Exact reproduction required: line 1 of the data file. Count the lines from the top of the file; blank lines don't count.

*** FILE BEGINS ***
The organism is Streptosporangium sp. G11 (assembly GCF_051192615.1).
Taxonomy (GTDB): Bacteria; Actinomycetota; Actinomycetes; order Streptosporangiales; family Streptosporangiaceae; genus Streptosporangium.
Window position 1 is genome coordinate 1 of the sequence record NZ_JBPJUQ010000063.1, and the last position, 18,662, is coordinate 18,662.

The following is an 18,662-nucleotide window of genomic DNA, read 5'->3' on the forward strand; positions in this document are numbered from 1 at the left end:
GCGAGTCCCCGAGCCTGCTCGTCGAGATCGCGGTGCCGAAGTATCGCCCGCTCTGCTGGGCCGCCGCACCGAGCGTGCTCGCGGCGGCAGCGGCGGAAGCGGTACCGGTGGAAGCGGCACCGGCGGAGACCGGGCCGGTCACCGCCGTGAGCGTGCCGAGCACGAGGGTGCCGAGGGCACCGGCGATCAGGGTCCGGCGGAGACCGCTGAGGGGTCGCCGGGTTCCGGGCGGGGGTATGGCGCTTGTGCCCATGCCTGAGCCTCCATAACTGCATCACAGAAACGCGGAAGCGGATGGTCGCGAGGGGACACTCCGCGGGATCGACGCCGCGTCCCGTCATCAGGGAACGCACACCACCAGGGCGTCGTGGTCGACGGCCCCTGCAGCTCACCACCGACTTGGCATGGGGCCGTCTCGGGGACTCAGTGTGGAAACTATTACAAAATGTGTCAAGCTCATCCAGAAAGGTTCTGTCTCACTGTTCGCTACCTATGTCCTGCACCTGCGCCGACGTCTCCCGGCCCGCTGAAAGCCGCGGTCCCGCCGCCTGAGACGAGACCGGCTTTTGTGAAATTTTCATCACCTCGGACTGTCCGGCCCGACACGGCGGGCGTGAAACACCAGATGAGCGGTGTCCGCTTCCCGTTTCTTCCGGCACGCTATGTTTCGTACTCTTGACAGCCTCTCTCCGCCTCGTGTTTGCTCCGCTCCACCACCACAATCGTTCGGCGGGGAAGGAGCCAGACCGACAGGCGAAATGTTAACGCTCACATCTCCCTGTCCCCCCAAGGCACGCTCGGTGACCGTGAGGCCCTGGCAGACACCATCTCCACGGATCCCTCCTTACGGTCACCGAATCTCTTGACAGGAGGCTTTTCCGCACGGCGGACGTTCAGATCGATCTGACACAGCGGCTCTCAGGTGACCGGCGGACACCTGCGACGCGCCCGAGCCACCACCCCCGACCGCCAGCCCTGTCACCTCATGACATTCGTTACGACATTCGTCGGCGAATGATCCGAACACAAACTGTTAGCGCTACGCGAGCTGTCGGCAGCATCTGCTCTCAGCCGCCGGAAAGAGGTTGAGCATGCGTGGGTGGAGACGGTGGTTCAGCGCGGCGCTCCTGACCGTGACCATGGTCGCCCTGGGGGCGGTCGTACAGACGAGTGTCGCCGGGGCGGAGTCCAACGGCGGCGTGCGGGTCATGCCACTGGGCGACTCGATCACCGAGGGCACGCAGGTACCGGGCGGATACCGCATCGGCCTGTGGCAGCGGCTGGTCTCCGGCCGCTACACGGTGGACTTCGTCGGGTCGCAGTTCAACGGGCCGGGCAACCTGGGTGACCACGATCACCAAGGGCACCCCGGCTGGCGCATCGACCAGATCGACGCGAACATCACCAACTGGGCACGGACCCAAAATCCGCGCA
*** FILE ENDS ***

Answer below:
The organism is Streptosporangium sp. G11 (assembly GCF_051192615.1).